The Icelandic and Nordic cervical screening programs: trends in incidence and mortality rates through 1995

Acta Obstet Gynecol Scand. 1999 Jul;78(6):478-85.


Background: The objective of cervical cancer screening is to lower the incidence and mortality rates of the disease. This study evaluates the effectiveness of cervical screening and the UICC and EC screening recommendations based on the Nordic screening experience.

Methods: The study analyzes the features of the Icelandic and the Nordic screening programs and the observed trends in the incidence and mortality rates in these countries through 1995.

Results: Organized screening started in all the Nordic countries soon after 1960 and had nation-wide coverage in all these countries, except in Denmark (45% coverage in 1991), by around 1973 but in Norway screening was only spontaneous up to late in 1994. Up to 1985 the target age group and screening interval were most intensive in Iceland, followed by Finland, Sweden and Denmark. All countries except Finland lowered the lower age limit and intensified the screening intervals after 1985. Through the period 1986-1995 the reduction in both the mortality and the incidence rates was greatest in Iceland (mortality: 76% and incidence: 67%) and Finland (73% and 75%, respectively), intermediate in Sweden (60% and 55%, respectively) and Denmark (55% and 54%, respectively), and lowest in Norway (43% and 34%, respectively). The age-specific incidence in the 20-29 age group has been increasing since 1971 in all the Nordic countries, except in Finland, where the yearly registered age-specific incidence has been increasing in the targeted 30-54 age group since 1991. In Iceland screening has greatly affected the rate of all stages of squamous cell carcinoma, but not the rate of adeno- and adenosquamous carcinomas. In fact the rate of adenocarcinoma has been increasing.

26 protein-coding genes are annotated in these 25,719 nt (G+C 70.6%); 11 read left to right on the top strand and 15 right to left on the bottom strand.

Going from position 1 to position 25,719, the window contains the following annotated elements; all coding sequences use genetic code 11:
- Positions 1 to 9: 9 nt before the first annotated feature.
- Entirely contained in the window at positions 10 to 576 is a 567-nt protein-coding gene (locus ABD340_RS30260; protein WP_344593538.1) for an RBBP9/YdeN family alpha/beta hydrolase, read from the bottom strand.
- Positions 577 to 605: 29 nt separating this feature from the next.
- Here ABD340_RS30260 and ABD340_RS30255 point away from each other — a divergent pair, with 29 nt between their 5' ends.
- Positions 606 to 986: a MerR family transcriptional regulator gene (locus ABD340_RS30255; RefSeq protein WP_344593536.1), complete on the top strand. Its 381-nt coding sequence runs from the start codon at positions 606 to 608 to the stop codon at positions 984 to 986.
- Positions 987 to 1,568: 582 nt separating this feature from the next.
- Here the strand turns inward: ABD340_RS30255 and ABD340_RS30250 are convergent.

Conclusions: Organized screening is more effective than spontaneous screening in reducing the risk of cervical cancer. Although differences in environmental, biological and ethnic factors may call for different screening strategies, screening should preferably start soon after age 20 with a screening interval of 2-3 years.

MeSH terms

  • Adult
  • Aged
  • Female
  • Humans
  • Iceland / epidemiology
  • Incidence
  • Mass Screening*
  • Middle Aged
  • Scandinavian and Nordic Countries / epidemiology
  • Uterine Cervical Neoplasms / diagnosis
  • Uterine Cervical Neoplasms / epidemiology*
  • Uterine Cervical Neoplasms / mortality